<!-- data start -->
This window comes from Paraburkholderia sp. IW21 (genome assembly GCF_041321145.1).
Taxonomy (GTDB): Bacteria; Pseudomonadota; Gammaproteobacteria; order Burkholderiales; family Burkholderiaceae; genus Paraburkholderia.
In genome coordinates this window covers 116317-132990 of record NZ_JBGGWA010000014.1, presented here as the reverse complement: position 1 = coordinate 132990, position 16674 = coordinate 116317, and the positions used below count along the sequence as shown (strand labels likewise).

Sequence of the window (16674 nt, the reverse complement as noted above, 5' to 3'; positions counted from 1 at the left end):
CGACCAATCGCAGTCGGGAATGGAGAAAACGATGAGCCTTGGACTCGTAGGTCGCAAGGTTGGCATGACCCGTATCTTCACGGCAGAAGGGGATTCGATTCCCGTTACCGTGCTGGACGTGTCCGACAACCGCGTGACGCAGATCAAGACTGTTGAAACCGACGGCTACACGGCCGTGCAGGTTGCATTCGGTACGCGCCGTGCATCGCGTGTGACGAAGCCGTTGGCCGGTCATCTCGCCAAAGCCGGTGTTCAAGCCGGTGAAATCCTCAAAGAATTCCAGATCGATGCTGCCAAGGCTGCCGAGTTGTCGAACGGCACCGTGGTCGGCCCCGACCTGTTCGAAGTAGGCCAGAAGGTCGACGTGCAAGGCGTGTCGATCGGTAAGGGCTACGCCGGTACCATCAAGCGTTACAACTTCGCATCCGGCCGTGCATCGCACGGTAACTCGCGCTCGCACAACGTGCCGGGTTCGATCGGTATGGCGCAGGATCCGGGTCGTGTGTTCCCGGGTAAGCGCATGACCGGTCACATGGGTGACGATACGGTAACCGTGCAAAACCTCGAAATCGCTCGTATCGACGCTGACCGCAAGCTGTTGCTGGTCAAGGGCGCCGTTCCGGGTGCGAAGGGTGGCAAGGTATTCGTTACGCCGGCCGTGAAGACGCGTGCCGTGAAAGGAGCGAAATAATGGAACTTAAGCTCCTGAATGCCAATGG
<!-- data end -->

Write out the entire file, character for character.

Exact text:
This window comes from Paraburkholderia sp. IW21 (genome assembly GCF_041321145.1).
Taxonomy (GTDB): Bacteria; Pseudomonadota; Gammaproteobacteria; order Burkholderiales; family Burkholderiaceae; genus Paraburkholderia.
In genome coordinates this window covers 116317-132990 of record NZ_JBGGWA010000014.1, presented here as the reverse complement: position 1 = coordinate 132990, position 16674 = coordinate 116317, and the positions used below count along the sequence as shown (strand labels likewise).

Sequence of the window (16674 nt, the reverse complement as noted above, 5' to 3'; positions counted from 1 at the left end):
CGACCAATCGCAGTCGGGAATGGAGAAAACGATGAGCCTTGGACTCGTAGGTCGCAAGGTTGGCATGACCCGTATCTTCACGGCAGAAGGGGATTCGATTCCCGTTACCGTGCTGGACGTGTCCGACAACCGCGTGACGCAGATCAAGACTGTTGAAACCGACGGCTACACGGCCGTGCAGGTTGCATTCGGTACGCGCCGTGCATCGCGTGTGACGAAGCCGTTGGCCGGTCATCTCGCCAAAGCCGGTGTTCAAGCCGGTGAAATCCTCAAAGAATTCCAGATCGATGCTGCCAAGGCTGCCGAGTTGTCGAACGGCACCGTGGTCGGCCCCGACCTGTTCGAAGTAGGCCAGAAGGTCGACGTGCAAGGCGTGTCGATCGGTAAGGGCTACGCCGGTACCATCAAGCGTTACAACTTCGCATCCGGCCGTGCATCGCACGGTAACTCGCGCTCGCACAACGTGCCGGGTTCGATCGGTATGGCGCAGGATCCGGGTCGTGTGTTCCCGGGTAAGCGCATGACCGGTCACATGGGTGACGATACGGTAACCGTGCAAAACCTCGAAATCGCTCGTATCGACGCTGACCGCAAGCTGTTGCTGGTCAAGGGCGCCGTTCCGGGTGCGAAGGGTGGCAAGGTATTCGTTACGCCGGCCGTGAAGACGCGTGCCGTGAAAGGAGCGAAATAATGGAACTTAAGCTCCTGAATGCCAATGG